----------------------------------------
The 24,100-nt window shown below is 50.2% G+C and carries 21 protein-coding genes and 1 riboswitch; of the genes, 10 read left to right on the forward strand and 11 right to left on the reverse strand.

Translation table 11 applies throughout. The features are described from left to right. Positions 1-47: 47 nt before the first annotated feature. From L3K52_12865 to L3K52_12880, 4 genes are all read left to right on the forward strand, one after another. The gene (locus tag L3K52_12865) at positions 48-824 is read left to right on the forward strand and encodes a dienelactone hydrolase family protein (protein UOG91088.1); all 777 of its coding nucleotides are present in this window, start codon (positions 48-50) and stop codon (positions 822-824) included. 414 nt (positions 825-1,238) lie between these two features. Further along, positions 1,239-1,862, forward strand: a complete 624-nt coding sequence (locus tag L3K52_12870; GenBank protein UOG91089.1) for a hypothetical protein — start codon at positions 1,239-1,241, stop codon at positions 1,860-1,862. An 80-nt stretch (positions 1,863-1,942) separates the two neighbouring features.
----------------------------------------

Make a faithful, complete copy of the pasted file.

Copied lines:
The 24,100-nt window shown below is 50.2% G+C and carries 21 protein-coding genes and 1 riboswitch; of the genes, 10 read left to right on the forward strand and 11 right to left on the reverse strand.

Translation table 11 applies throughout. The features are described from left to right. Positions 1-47: 47 nt before the first annotated feature. From L3K52_12865 to L3K52_12880, 4 genes are all read left to right on the forward strand, one after another. The gene (locus tag L3K52_12865) at positions 48-824 is read left to right on the forward strand and encodes a dienelactone hydrolase family protein (protein UOG91088.1); all 777 of its coding nucleotides are present in this window, start codon (positions 48-50) and stop codon (positions 822-824) included. 414 nt (positions 825-1,238) lie between these two features. Further along, positions 1,239-1,862, forward strand: a complete 624-nt coding sequence (locus tag L3K52_12870; GenBank protein UOG91089.1) for a hypothetical protein — start codon at positions 1,239-1,241, stop codon at positions 1,860-1,862. An 80-nt stretch (positions 1,863-1,942) separates the two neighbouring features.